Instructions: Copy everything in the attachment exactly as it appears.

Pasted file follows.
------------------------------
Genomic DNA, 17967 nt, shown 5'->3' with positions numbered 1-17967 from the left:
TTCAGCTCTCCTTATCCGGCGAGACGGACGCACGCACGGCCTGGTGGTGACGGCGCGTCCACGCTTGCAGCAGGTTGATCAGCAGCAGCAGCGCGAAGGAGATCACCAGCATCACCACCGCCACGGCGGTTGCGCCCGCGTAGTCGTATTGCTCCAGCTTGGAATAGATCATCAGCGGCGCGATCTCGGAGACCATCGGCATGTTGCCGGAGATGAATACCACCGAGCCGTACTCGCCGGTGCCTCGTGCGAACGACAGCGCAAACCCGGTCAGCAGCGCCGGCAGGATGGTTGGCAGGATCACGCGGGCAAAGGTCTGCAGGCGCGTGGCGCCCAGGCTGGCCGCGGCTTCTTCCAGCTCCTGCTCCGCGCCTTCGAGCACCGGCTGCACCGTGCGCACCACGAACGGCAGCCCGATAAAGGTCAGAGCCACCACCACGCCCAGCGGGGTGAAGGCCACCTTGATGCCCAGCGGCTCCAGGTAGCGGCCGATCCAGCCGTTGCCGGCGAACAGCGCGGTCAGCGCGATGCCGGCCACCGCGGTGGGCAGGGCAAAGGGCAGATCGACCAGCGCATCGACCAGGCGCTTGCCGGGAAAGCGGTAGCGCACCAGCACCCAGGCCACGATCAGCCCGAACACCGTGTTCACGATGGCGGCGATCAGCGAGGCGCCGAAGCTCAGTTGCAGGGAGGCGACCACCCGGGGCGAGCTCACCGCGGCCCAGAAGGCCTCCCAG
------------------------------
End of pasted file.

Genomic DNA, 17967 nt, shown 5'->3' with positions numbered 1-17967 from the left:
TTCAGCTCTCCTTATCCGGCGAGACGGACGCACGCACGGCCTGGTGGTGACGGCGCGTCCACGCTTGCAGCAGGTTGATCAGCAGCAGCAGCGCGAAGGAGATCACCAGCATCACCACCGCCACGGCGGTTGCGCCCGCGTAGTCGTATTGCTCCAGCTTGGAATAGATCATCAGCGGCGCGATCTCGGAGACCATCGGCATGTTGCCGGAGATGAATACCACCGAGCCGTACTCGCCGGTGCCTCGTGCGAACGACAGCGCAAACCCGGTCAGCAGCGCCGGCAGGATGGTTGGCAGGATCACGCGGGCAAAGGTCTGCAGGCGCGTGGCGCCCAGGCTGGCCGCGGCTTCTTCCAGCTCCTGCTCCGCGCCTTCGAGCACCGGCTGCACCGTGCGCACCACGAACGGCAGCCCGATAAAGGTCAGAGCCACCACCACGCCCAGCGGGGTGAAGGCCACCTTGATGCCCAGCGGCTCCAGGTAGCGGCCGATCCAGCCGTTGCCGGCGAACAGCGCGGTCAGCGCGATGCCGGCCACCGCGGTGGGCAGGGCAAAGGGCAGATCGACCAGCGCATCGACCAGGCGCTTGCCGGGAAAGCGGTAGCGCACCAGCACCCAGGCCACGATCAGCCCGAACACCGTGTTCACGATGGCGGCGATCAGCGAGGCGCCGAAGCTCAGTTGCAGGGAGGCGACCACCCGGGGCGAGCTCACCGCGGCCCAGAAGGCCTCCCAG